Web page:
Increasingly, the hope of economic recovery in Pakistan is becoming hinged on the government influenced investment by Middle Eastern countries; and authorities are drawing parallels to Egypt where the excitement is coming from $40 billion investment and loan from the United Arab Emirates (UAE) and the International Monetary Fund (IMF), with perhaps more in the offing from Saudi Arabia.

Unfortunately, Pakistan shares all the wrong attributes of Egypt, the world’s largest wheat importer. There are many similarities in terms of economic weaknesses, poor governance, ingress of military into politics, restrictions on freedom of expression and media, victimization of political opponents, repeated failure to hold free and fair elections, compromised judiciary, and a perpetual reliance on the IMF and bilateral creditors to avoid economic default. However, Pakistan cannot copy-paste Egypt’s rescue strategy, and the country needs its own plan inline with its economic and geopolitical realities.

Importantly, Egypt is not a good model to emulate. It has been trapped under the IMF, transitioning from one programme to the other, yet still shies away from undertaking much needed structural reforms. The country may survive and live with support from neighboring countries; but Pakistan does not have that luxury anymore.

Unlike Pakistan, Egypt is very well integrated with its regional economy. It is an Arab country and shares language and cultural values with the broader MENA (Middle East North Africa) region. Political considerations force Saudi Arabia, the UAE,and other Gulf sheikhdoms to support Egypt and its part of GAFTA (The Greater Arab Free Trade Area). Moreover, it shares a long border with Israel and people speculate that the recent deals are linked to Egypt’s crucial role in managing the Gaza refugee crisis, as Egypt may permanently open the Rafah border crossing for Palestinians.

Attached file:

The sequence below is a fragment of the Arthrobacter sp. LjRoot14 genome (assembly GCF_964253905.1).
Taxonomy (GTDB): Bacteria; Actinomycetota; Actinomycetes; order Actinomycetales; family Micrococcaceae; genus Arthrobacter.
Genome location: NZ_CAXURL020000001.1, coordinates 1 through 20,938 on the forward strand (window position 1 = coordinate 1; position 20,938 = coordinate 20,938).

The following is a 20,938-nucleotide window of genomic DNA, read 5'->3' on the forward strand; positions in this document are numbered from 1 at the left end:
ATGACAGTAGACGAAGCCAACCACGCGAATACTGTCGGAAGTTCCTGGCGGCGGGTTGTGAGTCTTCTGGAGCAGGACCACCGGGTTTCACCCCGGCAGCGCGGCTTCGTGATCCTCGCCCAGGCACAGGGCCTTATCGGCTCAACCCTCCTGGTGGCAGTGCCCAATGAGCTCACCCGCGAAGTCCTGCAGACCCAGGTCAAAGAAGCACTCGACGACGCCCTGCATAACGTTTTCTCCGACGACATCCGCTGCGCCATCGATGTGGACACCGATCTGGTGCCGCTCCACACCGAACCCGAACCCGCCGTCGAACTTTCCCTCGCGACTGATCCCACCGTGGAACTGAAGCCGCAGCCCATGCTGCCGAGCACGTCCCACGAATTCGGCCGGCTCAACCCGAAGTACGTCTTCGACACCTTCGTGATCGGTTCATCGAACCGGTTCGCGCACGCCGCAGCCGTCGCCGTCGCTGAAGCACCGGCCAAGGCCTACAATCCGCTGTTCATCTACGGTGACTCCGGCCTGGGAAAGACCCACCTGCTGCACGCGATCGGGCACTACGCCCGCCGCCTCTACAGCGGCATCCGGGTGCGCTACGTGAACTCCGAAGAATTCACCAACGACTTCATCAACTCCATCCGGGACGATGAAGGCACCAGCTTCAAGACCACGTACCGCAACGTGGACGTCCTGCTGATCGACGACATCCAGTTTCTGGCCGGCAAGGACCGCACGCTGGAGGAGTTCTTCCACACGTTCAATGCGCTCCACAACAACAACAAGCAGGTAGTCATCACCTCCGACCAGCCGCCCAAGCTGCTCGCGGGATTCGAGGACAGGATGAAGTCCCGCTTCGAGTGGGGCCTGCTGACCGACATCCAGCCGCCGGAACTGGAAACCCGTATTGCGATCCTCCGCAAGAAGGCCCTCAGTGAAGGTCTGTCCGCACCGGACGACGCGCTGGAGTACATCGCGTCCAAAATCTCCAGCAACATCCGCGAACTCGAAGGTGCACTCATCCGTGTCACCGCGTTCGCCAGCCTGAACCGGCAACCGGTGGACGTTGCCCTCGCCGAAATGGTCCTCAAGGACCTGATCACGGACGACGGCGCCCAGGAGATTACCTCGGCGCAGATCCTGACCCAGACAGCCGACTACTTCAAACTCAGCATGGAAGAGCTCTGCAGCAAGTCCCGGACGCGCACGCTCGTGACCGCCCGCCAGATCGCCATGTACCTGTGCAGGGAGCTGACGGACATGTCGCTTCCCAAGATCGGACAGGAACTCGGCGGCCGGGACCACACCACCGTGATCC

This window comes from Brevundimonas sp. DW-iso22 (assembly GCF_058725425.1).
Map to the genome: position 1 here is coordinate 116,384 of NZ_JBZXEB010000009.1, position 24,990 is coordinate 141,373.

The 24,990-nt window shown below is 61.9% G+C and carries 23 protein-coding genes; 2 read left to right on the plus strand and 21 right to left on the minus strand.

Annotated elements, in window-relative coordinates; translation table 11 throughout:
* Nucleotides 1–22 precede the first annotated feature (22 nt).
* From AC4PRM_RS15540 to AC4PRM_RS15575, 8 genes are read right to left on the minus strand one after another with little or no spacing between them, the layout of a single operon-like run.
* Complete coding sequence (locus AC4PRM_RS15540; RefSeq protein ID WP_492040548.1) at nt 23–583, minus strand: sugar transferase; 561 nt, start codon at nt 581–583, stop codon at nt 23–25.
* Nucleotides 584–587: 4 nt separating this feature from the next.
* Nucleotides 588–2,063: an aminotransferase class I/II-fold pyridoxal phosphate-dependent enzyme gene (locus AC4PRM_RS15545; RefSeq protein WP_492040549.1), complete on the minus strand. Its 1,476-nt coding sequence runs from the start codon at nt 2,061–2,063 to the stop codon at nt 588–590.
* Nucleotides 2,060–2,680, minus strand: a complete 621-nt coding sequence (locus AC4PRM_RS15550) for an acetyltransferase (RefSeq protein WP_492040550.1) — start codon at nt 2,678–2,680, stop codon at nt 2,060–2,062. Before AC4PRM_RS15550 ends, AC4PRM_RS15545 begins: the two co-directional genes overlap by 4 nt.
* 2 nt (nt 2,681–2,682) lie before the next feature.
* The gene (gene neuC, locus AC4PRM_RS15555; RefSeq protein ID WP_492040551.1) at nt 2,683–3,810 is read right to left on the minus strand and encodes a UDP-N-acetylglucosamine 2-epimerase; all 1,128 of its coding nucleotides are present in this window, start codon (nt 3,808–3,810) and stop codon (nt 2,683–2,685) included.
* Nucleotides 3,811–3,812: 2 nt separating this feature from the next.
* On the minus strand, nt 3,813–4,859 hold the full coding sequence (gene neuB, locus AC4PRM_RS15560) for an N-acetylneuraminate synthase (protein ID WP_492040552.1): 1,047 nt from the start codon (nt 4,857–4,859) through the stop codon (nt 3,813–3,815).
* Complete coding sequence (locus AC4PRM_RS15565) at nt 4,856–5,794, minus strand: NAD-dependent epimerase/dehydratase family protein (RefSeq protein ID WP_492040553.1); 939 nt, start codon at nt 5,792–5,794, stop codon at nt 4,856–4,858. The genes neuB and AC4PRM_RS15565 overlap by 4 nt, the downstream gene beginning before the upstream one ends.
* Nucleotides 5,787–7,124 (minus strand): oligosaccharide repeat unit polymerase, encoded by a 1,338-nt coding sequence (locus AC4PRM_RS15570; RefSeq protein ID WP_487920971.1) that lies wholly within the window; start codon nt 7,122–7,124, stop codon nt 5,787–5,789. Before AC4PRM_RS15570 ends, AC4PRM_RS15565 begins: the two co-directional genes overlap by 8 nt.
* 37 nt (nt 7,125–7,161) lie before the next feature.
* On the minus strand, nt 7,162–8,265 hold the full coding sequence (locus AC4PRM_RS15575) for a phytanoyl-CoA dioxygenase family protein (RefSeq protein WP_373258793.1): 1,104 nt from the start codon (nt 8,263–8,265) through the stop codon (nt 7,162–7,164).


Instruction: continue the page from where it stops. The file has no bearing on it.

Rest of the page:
Moreover, Gulf countries have various economic imperatives to invest in Egypt as the country’s historic Mediterranean linkages are very strong. The recent investment plans can leverage upon tourism and sea-cargo routes where Egypt has a strategic advantage.

Despite this, the analyst community perceives the recent $35 billion investment plans by the UAE with a pinch of salt. Out of this, $24 billion is to be paid by Abu Dhabi Development Company for acquiring land of Ras Al-Hekma while the remaining $11 billion consists of UAE deposits, which are already held with Egyptian central bank – the sweetener is that Egypt would pay back that $11 billion in local currency.

The land value of Ras Al-Hekma at $140 per squarer meter is perceived to be low, and broader contours of the deal are unclear. This raises concerns that it is a distressed sale, as Egypt is not only facing external financing gap but also is indebted to UAE and others.

According to Egypt’s central bank, country’s debt servicing (principal and interest payment) amounts to $42.3 billion in 2024, which includes deposits from the UAE and Saudi Arabia. The country has just recently signed an expanded deal of $8 billion with the IMF.